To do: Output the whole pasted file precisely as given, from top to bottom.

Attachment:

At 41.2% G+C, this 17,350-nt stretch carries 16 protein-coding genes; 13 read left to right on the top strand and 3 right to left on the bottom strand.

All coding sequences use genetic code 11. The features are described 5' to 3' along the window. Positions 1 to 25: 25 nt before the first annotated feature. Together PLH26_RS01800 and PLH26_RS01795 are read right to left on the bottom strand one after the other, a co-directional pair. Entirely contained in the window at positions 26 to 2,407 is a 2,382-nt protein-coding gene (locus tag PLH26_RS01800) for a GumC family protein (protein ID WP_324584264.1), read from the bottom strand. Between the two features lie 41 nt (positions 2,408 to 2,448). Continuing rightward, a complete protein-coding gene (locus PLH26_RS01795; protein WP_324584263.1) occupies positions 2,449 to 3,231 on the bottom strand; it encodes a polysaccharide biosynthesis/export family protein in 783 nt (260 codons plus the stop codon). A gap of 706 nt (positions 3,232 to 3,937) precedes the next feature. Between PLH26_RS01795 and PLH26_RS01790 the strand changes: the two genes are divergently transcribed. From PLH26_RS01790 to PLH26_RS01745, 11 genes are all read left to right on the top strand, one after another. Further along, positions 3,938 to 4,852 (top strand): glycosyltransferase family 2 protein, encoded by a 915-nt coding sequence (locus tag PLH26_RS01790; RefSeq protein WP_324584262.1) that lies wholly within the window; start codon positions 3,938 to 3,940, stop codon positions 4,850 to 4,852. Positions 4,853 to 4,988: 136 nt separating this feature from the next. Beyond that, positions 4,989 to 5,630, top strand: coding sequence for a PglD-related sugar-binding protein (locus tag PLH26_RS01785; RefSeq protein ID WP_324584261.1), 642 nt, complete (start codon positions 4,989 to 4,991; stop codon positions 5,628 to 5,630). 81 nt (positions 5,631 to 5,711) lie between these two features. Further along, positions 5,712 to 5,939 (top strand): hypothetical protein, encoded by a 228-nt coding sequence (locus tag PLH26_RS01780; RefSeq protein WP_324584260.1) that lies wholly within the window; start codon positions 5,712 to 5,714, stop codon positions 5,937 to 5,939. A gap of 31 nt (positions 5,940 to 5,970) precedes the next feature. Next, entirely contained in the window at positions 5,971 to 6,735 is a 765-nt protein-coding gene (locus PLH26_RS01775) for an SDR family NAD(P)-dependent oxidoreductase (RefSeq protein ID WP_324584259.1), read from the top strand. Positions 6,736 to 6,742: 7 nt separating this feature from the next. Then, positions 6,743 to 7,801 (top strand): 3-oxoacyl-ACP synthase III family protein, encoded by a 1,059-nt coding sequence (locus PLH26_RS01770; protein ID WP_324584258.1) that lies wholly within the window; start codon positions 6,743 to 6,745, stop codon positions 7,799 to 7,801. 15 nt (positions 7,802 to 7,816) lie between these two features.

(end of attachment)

At 41.2% G+C, this 17,350-nt stretch carries 16 protein-coding genes; 13 read left to right on the top strand and 3 right to left on the bottom strand.

All coding sequences use genetic code 11. The features are described 5' to 3' along the window. Positions 1 to 25: 25 nt before the first annotated feature. Together PLH26_RS01800 and PLH26_RS01795 are read right to left on the bottom strand one after the other, a co-directional pair. Entirely contained in the window at positions 26 to 2,407 is a 2,382-nt protein-coding gene (locus tag PLH26_RS01800) for a GumC family protein (protein ID WP_324584264.1), read from the bottom strand. Between the two features lie 41 nt (positions 2,408 to 2,448). Continuing rightward, a complete protein-coding gene (locus PLH26_RS01795; protein WP_324584263.1) occupies positions 2,449 to 3,231 on the bottom strand; it encodes a polysaccharide biosynthesis/export family protein in 783 nt (260 codons plus the stop codon). A gap of 706 nt (positions 3,232 to 3,937) precedes the next feature. Between PLH26_RS01795 and PLH26_RS01790 the strand changes: the two genes are divergently transcribed. From PLH26_RS01790 to PLH26_RS01745, 11 genes are all read left to right on the top strand, one after another. Further along, positions 3,938 to 4,852 (top strand): glycosyltransferase family 2 protein, encoded by a 915-nt coding sequence (locus tag PLH26_RS01790; RefSeq protein WP_324584262.1) that lies wholly within the window; start codon positions 3,938 to 3,940, stop codon positions 4,850 to 4,852. Positions 4,853 to 4,988: 136 nt separating this feature from the next. Beyond that, positions 4,989 to 5,630, top strand: coding sequence for a PglD-related sugar-binding protein (locus tag PLH26_RS01785; RefSeq protein ID WP_324584261.1), 642 nt, complete (start codon positions 4,989 to 4,991; stop codon positions 5,628 to 5,630). 81 nt (positions 5,631 to 5,711) lie between these two features. Further along, positions 5,712 to 5,939 (top strand): hypothetical protein, encoded by a 228-nt coding sequence (locus tag PLH26_RS01780; RefSeq protein WP_324584260.1) that lies wholly within the window; start codon positions 5,712 to 5,714, stop codon positions 5,937 to 5,939. A gap of 31 nt (positions 5,940 to 5,970) precedes the next feature. Next, entirely contained in the window at positions 5,971 to 6,735 is a 765-nt protein-coding gene (locus PLH26_RS01775) for an SDR family NAD(P)-dependent oxidoreductase (RefSeq protein ID WP_324584259.1), read from the top strand. Positions 6,736 to 6,742: 7 nt separating this feature from the next. Then, positions 6,743 to 7,801 (top strand): 3-oxoacyl-ACP synthase III family protein, encoded by a 1,059-nt coding sequence (locus PLH26_RS01770; protein ID WP_324584258.1) that lies wholly within the window; start codon positions 6,743 to 6,745, stop codon positions 7,799 to 7,801. 15 nt (positions 7,802 to 7,816) lie between these two features.